A master of eloquence and innovative language, Martín Prechtel is a leading thinker, writer and teacher whose work, both written and oral, hopes to promote the subtlety, irony and pre-modern vitality hidden in any living language. As a half blood Native American with a Pueblo Indian upbringing, his life took him from New Mexico to the village of Santiago Atitlan, Guatemala. There becoming a full village member of the Tzutujil Mayan population, he eventually served as a principal in that body of village leaders responsible for instructing the young people in the meanings of their ancient stories through the rituals of adult rights of passage.
In his native New Mexico once more, Martín teaches at his international school Bolad’s Kitchen: a hands on historical and spiritual immersion into language, music, ritual, farming, cooking, smithing, natural colors, architecture, animal raising, clothing, tools, story, grief and humor to help people from many lands, cultures and backgrounds to remember and retain the majesty of their diverse origins while cultivating the flowering of integral culture in the present to grow a time of hope beyond our own. For more information visit: www.floweringmountain.com or www.boladskitchen.com
Martín Prechtel is the author of: Stealing Benefacio’s Roses; The Disobedience of the Daughter of the Sun: Ecstasy and Time; Long Life, Honey in the Heart; and Secrets of the Talking Jaguar.
"Martín Prechtel is one of the most profound teachers I have ever encountered. He is an unusually gifted artist, musician, storyteller who guides and initiates with passion, kindness, eloquence, wisdom, fierceness and humor, awakening us to the sacred realities present everywhere at all times. To be with Martín is to remember the forgotten divinity that is the very essence of who we are." Rabbi Aryeh Hirschfield
Robert Bly describes Martín as "A short kind of pony that gallops through the fields of human possibility with flowers dropping out of his mouth..."
photo credit: Eric Swanson
BOOKS BY MARTIN PRECHTEL
The Smell of Rain on Dust: Grief and Praise
The Unlikely Peace at Cuchumaquic
Stealing Benefacio’s Roses
The Disobedience of the
Daughter of the Sun: Ecstasy and Time
Long Life, Honey in the Heart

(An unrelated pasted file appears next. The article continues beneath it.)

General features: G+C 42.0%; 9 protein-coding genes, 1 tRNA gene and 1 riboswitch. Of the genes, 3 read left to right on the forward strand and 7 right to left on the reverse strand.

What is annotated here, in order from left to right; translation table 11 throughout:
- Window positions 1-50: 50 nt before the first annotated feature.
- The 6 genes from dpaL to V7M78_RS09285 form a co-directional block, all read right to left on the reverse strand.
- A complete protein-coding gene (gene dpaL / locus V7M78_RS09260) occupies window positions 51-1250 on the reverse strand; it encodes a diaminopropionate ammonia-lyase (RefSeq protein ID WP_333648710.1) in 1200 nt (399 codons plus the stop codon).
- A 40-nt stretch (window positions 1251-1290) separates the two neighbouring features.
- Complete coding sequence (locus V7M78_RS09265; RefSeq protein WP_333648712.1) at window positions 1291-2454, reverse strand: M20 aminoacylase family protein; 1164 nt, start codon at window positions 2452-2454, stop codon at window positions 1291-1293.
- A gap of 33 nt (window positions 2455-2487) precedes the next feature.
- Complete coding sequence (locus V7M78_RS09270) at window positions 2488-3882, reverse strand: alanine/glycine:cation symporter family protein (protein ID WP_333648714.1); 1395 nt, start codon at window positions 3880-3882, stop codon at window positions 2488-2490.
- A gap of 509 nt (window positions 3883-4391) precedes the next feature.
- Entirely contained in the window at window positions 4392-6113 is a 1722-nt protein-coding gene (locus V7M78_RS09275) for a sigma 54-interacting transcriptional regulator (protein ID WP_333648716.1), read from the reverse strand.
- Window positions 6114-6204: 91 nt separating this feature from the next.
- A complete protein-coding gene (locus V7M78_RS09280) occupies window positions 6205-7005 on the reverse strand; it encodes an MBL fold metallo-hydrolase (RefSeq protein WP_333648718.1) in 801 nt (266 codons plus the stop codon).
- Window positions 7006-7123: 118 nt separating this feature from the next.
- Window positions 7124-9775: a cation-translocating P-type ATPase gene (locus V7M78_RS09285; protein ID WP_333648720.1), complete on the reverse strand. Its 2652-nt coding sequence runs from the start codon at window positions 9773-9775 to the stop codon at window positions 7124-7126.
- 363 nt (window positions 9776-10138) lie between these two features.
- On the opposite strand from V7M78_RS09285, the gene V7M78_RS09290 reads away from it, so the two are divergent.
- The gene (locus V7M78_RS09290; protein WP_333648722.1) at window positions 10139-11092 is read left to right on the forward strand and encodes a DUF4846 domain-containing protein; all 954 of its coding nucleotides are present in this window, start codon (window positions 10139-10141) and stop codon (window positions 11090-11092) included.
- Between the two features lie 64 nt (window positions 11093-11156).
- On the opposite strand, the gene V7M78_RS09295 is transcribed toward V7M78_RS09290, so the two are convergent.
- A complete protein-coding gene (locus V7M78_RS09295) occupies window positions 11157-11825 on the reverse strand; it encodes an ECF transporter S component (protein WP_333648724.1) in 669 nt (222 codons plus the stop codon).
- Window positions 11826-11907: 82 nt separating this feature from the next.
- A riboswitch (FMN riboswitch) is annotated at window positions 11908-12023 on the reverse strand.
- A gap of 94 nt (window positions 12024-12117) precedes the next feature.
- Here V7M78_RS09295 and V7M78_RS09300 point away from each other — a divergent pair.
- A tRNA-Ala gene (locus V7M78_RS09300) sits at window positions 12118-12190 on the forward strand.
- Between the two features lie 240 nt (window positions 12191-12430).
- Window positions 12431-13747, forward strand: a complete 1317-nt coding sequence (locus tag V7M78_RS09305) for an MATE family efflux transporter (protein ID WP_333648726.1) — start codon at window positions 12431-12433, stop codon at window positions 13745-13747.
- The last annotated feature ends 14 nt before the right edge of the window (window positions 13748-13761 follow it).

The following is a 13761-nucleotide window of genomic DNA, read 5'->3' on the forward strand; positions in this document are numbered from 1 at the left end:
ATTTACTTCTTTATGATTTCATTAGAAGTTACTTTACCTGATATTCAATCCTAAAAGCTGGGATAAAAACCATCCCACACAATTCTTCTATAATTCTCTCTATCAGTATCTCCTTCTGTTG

Secrets of the Talking Jaguar
email : email@example.com
Interview with Martin Prechtel:
by Derrick Jensen in
The Sun magazine, April, 2001
Praise for Martín Prechtel’s Books:
"A Superbly written work" Perhaps most remarkable is the luminous eloquence of Prechtel’s languagethe book is written in a style worthy of the reverence accorded by most oral peoples to the beauty of living language?It’s a landmark text, a kind of talisman filled with clues for those working on behalf of the wild, more-than-human earth. Don’t miss it. David Abram author of The Spell of the Sensuous
"In Secrets of the Talking Jaguar, Prechtel . . . shows how to infuse language with spirit and a sense of the sacred without sacrificing its sensuousness. He demonstrates for us how a trained bard of a traditional society might attack a writing projectwith all 20 layers transparent and tingling!""
Steven Larson, for Common Boundary
"This eloquent and expressive work. . .is highly recommended."Library Journal
"Told with great honesty, insight, and generosity, Prechtel’s chronicle offers modern readers a privileged and rare glimpse into the complex and spiritually rich life of a contemporary Mayan village."
Rocky Mountain News
"A lyrical, haunting memoir of one man’s spiritual rebirth in a Mayan village before it is ravaged by guerrilla warfare and modern times. Long Life, Honey in the Heart is a cry from the hearta lonely yearning for an ancient beautiful culture now gone forever." Iris Chang, author of The Rape of Nanking
"The Mayan Gods, who hold eloquence above all else, must surely be pleased with this soul, who in this lifetime is named Martín Prechtel." Clarissa Pinkola Estés, Ph.D., author of Women Who Run With Wolves
"It's a precious thing, this book. I've never known another like it. It's a great encyclopedia of beauty... Like some poems of Neruda's, it is a treasure house of language, in service to life." Robert Bly